We jumped into the already massive lineup at 6:00, two hours before North Vancouver’s own Mother Mother was scheduled to play. Twenty minutes later (security has been extraordinarily efficient so far,) we found ourselves wandering the grounds inside the fence, where there were attractions set up by corporate sponsors (such as Coca-Cola,) concession booths showcasing ethnic food (Greek and Jamaican being the most popular,) and about 5000 people milling about.

The atmosphere turned ridiculous as two massive screens flanking the concert stage were patched through to cameras at Cypress Mountain, where Canadian freestyle skier Alexander Bilodeau was preparing to take his final run. As is well-known and documented by now, he nailed it, vaulting him into first place with only one skier left to go. It was quite something to see as Livecity Yaletown stopped in its tracks and held its collective breath to watch the final run of the final skier, whose name and nationality escape me because frankly, he was of no consequence. When his score came in behind Bilodeau’s, Livecity erupted. It was literally an EXPLOSION of primal screaming and happy times as we all broke into an impromptu dance party to celebrate our first gold of these games (and first Canadian gold on home soil EVER!) before launching into a raucous rendition of our national anthem. It was diehard patriotism at its finest and I’ve never been prouder of the ole red and white than I was at that moment (including the fuzzy feelings I got at the end of blog post 1.)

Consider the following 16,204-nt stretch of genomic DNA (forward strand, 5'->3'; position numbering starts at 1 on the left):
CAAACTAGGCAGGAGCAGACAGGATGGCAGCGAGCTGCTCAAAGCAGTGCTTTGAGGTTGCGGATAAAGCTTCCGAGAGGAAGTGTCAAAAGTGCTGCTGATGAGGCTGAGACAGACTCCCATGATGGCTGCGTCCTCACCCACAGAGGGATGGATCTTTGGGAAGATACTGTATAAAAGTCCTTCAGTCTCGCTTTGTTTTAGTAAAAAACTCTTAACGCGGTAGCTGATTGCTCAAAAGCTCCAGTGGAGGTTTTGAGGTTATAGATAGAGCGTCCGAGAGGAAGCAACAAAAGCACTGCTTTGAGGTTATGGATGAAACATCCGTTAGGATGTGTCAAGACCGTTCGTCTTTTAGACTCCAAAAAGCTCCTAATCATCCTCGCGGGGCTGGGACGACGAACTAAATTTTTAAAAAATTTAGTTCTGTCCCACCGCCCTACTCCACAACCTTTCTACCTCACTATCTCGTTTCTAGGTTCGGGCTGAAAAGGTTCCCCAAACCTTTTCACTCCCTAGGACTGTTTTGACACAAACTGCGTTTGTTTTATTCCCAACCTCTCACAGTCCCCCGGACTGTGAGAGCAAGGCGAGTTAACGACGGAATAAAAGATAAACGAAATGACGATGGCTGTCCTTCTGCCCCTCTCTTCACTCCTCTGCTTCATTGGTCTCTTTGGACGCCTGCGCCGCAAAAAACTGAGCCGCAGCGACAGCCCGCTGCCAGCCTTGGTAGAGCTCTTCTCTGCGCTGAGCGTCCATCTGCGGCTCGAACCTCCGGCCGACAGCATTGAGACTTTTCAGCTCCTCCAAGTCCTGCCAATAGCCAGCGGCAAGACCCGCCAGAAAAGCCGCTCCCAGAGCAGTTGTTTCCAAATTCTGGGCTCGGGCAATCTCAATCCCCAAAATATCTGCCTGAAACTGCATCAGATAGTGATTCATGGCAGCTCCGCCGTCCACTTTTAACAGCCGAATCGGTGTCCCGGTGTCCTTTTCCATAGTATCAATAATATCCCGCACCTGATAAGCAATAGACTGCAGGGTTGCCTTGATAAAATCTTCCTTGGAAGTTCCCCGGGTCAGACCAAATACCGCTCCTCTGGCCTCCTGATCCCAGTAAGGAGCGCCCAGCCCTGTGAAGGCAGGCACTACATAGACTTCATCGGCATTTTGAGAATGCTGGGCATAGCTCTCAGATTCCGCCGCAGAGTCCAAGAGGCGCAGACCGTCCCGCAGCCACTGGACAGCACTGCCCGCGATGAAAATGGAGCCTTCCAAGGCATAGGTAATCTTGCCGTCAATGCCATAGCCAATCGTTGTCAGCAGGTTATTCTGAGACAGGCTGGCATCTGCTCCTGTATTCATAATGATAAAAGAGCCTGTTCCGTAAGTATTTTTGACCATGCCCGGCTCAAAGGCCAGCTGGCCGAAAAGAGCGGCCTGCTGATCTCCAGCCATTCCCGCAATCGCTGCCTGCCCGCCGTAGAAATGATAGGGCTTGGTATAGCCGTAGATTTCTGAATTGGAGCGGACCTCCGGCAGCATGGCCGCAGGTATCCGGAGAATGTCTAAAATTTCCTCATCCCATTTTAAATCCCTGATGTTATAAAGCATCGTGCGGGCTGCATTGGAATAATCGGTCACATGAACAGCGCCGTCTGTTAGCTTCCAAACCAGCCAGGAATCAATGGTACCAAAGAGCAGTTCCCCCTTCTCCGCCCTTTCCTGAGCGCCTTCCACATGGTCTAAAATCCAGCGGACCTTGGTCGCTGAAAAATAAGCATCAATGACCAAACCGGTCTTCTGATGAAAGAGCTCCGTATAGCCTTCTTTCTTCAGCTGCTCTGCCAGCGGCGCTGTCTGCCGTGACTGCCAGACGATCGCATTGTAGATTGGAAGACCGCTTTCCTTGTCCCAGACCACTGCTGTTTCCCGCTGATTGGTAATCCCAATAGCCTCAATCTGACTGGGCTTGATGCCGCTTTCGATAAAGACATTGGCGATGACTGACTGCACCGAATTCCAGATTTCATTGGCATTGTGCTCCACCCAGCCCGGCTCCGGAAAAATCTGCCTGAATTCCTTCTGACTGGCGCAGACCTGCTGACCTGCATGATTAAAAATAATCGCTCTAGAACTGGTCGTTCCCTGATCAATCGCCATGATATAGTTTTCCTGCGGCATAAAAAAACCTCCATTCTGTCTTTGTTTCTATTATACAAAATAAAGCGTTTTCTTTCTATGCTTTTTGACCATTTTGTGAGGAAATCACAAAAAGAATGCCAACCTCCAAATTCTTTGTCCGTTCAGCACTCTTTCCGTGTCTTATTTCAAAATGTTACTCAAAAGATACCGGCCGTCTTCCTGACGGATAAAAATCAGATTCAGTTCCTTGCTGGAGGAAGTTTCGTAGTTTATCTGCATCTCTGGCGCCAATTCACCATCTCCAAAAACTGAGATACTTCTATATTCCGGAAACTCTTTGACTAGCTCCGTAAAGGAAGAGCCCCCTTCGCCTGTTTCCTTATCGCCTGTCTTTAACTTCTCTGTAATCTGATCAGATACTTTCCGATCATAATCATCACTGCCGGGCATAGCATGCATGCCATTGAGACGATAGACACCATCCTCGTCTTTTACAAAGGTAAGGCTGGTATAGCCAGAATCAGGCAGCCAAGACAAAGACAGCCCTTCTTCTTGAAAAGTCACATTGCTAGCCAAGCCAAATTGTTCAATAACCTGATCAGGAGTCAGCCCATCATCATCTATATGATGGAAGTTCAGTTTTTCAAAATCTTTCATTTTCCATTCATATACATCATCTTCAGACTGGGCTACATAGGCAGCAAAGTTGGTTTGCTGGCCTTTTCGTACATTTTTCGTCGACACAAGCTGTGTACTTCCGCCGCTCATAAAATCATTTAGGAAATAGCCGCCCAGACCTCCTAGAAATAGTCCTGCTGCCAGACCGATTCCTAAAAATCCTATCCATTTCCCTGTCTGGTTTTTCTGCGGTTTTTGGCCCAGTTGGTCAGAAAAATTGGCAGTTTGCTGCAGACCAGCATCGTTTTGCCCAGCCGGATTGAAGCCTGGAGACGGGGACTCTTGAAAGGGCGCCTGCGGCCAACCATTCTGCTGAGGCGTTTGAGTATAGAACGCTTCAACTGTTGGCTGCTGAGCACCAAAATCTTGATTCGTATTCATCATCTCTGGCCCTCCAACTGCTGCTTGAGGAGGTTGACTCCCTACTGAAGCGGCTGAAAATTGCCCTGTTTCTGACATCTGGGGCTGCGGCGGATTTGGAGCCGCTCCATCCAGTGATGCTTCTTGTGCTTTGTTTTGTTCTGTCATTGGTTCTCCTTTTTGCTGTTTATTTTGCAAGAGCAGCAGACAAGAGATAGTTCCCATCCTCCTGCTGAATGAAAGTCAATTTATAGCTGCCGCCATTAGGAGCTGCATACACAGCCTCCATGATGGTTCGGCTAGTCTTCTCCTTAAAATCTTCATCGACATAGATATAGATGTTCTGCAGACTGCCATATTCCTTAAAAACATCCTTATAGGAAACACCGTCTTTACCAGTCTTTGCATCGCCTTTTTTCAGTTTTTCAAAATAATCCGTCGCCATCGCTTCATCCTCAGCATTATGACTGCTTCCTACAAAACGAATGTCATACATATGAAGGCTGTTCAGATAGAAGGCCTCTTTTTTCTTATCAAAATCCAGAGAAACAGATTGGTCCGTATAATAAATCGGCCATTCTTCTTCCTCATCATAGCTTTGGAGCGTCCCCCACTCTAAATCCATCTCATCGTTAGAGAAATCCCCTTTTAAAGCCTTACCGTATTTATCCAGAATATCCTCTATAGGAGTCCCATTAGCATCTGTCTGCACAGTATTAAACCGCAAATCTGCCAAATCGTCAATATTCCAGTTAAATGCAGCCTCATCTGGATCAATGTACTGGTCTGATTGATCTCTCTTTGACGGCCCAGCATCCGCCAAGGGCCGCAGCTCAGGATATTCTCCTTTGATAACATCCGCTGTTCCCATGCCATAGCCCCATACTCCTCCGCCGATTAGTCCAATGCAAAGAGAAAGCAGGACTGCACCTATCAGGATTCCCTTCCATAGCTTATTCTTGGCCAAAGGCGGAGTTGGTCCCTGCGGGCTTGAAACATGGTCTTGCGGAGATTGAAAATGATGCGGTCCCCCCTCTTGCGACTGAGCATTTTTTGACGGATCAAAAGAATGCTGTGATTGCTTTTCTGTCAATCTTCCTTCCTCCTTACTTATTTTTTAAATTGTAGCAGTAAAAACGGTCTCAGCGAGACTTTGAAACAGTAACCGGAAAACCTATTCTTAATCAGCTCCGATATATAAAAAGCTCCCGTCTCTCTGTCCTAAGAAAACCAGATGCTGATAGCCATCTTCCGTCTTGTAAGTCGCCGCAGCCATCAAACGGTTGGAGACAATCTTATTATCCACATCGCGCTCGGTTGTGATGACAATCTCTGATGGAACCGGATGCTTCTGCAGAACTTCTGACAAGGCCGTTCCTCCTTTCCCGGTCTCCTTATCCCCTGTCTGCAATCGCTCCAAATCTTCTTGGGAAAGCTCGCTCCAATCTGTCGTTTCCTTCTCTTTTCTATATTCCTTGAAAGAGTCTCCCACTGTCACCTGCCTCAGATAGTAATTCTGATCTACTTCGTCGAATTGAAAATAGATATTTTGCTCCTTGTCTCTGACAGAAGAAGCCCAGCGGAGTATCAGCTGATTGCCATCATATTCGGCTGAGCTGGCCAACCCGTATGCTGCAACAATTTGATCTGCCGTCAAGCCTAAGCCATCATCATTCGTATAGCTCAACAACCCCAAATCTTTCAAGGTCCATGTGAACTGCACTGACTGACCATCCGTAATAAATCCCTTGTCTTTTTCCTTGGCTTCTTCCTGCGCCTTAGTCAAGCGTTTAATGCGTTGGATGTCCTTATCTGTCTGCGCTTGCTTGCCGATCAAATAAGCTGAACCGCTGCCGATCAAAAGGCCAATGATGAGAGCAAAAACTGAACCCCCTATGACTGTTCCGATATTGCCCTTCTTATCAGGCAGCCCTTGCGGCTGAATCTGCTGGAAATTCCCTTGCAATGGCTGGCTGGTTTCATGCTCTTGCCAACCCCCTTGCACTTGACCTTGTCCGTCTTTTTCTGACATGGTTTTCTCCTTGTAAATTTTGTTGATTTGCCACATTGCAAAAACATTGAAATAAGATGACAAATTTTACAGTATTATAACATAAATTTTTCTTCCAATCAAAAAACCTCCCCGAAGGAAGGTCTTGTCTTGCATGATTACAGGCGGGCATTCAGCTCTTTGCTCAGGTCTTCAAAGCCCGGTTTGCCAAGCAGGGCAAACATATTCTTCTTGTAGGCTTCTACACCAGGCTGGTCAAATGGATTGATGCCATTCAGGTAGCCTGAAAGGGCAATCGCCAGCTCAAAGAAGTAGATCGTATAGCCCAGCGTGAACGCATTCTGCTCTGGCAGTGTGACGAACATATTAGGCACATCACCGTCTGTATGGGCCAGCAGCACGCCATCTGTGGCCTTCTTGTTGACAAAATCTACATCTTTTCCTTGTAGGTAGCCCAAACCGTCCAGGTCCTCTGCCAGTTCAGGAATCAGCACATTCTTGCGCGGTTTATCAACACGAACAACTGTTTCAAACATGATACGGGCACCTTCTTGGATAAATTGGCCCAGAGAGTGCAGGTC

The night only got better from there, O my brothers. Mother Mother came on and played an absolutely killer show, flipping between popular singles such as “Ghosting” and “Arms Tonite” with some of their lesser-known tracks. The set was extremely high energy as the North Vancouver band got to play in front of their family and friends for an hour and a half, setting the stage (no pun intended) for the other headliner, local surf rocker Daniel Wesley, who is a personal favorite of mine. Wesley mellowed the hype right out of Livecity Yaletown, turning the rest of the night into his own personal jam session. As dry ice smoke and Vancouver smoke* mingled together in the (surprisingly) crisp air, the moon and stars decided to come out and play, lighting the way for an evening that finished off in the most West Coast way possible – dub reggae, new friends, and some seriously righteous times.


*That’s the Mary Jane, kids.


Vancouver 2010: A Relatively Embedded Blog Chronicling the 21st Winter Games - Day 2

Day 2 – http://www.youtube.com/watch?v=qn_CmH0-6yI